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Obesity Tied to Steady Dose of Hunger Hormone

Levels stay constant in heavy people, vary in thin ones

MONDAY, June 28, 2004 (HealthDayNews) -- In thin people, levels of the hormone that makes you hungry -- ghrelin -- vary wildly throughout the day and peak at night. But overweight people maintain more constant levels of the hormone throughout the day and don't experience a nighttime spike.

That's one of the findings of a study appearing in the June 28-July 2 issue of the Proceedings of the National Academy of Sciences. The researchers also found differences in the levels of two other hormones that may play a role in obesity -- leptin and adiponectin -- when they compared lean and heavy people.

"Ghrelin is secreted by the stomach to tell the brain you have to eat," explained one of the study's authors, Dr. Julio Licinio, a professor of psychiatry and biobehavioral sciences and medicine/endocrinology at the David Geffen School of Medicine at the University of California, Los Angeles. "In lean men, the peak of secretion is at night when sleeping. In obese subjects, the peak wasn't there at all."

Obesity is a growing concern in America. According to the U.S. Centers for Disease Control and Prevention, 30 percent of adults are obese, which puts them at a higher risk of developing serious health problems such as high blood pressure, heart disease, stroke, diabetes, and even some types of cancer.

"The thing that's important to know from this study is that while obesity has been posed as a weakness, it appears there's going to be some reason why it is so hard not to eat and why [obese] people are always hungry -- a chemical reason," said Dr. George Fielding, a surgeon at the New York University program for surgical weight loss.

For this study, Licinio and his colleagues recruited five lean men and five obese men. Lean was defined as a body mass index of 20 to 25, and obese was a body mass index greater than 30. All of the men were Mexican-American.

The men gave blood samples every seven minutes for a 24-hour period. During that time, all of the men were given three full meals and an evening snack.

The researchers were looking to see what variations were present in three hormones believed to play a role in obesity -- ghrelin, leptin, and adiponectin.

Levels of all three of these hormones were different in the lean and obese study participants. Ghrelin levels were fairly constant throughout the day for the obese volunteers, while the lean volunteers saw a dramatic jump at night.

Licinio said it wasn't clear how this could affect obesity, but explained that it could be that obese people are hungry all day long because of the constant levels of ghrelin. Lean people, on the other hand, are at their hungriest in the middle of the night while they're sleeping and can't do anything about their hunger.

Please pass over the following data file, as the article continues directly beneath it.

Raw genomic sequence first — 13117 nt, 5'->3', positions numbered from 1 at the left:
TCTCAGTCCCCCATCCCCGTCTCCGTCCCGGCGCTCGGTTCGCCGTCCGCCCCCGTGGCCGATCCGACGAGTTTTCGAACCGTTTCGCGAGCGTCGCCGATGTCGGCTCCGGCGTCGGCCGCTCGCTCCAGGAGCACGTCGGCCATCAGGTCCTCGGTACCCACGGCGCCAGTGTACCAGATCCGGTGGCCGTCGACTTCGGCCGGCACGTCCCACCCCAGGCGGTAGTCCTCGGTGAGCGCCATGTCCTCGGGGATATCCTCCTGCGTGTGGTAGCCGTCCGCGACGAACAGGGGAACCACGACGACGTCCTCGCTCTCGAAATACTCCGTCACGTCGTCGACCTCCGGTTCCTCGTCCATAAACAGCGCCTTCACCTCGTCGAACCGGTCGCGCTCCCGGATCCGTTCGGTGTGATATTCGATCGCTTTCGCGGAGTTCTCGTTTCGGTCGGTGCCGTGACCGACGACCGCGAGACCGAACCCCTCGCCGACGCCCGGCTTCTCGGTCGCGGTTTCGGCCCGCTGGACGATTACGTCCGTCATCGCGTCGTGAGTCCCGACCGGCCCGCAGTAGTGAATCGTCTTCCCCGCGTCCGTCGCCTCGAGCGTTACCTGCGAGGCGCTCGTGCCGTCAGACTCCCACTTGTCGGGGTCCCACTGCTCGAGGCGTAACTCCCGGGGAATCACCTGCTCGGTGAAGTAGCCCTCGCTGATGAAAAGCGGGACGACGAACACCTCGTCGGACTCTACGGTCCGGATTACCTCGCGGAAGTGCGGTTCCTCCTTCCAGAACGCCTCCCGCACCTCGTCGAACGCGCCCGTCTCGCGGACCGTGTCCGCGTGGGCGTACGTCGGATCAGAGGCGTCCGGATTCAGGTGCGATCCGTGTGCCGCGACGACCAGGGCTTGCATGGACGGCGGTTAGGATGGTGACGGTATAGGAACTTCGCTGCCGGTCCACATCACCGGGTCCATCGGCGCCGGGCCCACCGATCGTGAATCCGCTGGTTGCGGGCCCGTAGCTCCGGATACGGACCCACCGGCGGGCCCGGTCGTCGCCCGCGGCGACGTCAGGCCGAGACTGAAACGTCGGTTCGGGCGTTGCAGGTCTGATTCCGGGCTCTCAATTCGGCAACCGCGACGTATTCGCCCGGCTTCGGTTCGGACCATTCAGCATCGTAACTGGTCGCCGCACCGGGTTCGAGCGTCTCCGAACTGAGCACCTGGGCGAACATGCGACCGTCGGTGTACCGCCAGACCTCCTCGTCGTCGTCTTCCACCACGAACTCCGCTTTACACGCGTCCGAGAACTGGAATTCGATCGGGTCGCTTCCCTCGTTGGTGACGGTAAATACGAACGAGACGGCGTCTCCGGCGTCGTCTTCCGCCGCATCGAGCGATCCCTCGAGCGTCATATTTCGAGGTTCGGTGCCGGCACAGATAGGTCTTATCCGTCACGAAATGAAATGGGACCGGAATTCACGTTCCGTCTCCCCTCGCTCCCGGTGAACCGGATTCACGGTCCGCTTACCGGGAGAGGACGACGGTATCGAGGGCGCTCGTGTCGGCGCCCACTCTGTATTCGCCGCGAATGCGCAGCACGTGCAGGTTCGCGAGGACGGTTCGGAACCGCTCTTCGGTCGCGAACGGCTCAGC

The researchers also found that levels of leptin were significantly higher in the obese volunteers, and spiked at night, while these levels remained steady for the lean volunteers.

Adiponectin levels were higher in lean people, and though this level varied somewhat throughout the day for both the lean and obese participants, there were no dramatic spikes in this level as there were for ghrelin and leptin.

Licinio said the researchers also learned that leptin is secreted in an orderly, organized fashion, while adiponectin levels appear to change randomly.

He noted that the researchers weren't clear if the differences in these hormone levels were a result of obesity or the cause of obesity, and said much more work needs to be done to clearly understand the effects of these hormones.

"This is an exciting avenue to pursue," said Licinio. "Here, we see a qualitative difference, and I think this potentially gives us an idea that changing someone's hormone profile could impact weight loss or the ability to keep weight off."

Added Fielding: "This study is fascinating and shows that obesity is a genuine physiological brain-mediated thing. It's good to show evidence that some of the causes of obesity are intrinsic in people."

More information

If you're overweight or obese, visit the American Obesity Association and take this quiz to see how your weight may be affecting your health.

SOURCES: Julio Licinio, M.D., professor of psychiatry and biobehavioral sciences and medicine/endocrinology and director, Center for Pharmacogenomics and Clinical Pharmacology, Neuropsychiatric Institute, David Geffen School of Medicine, University of California, Los Angeles; George Fielding, M.D., surgeon, New York University program for surgical weight loss, associate professor, New York University School of Medicine, New York City; June 28-July 2, 2004, Proceedings of the National Academy of Sciences
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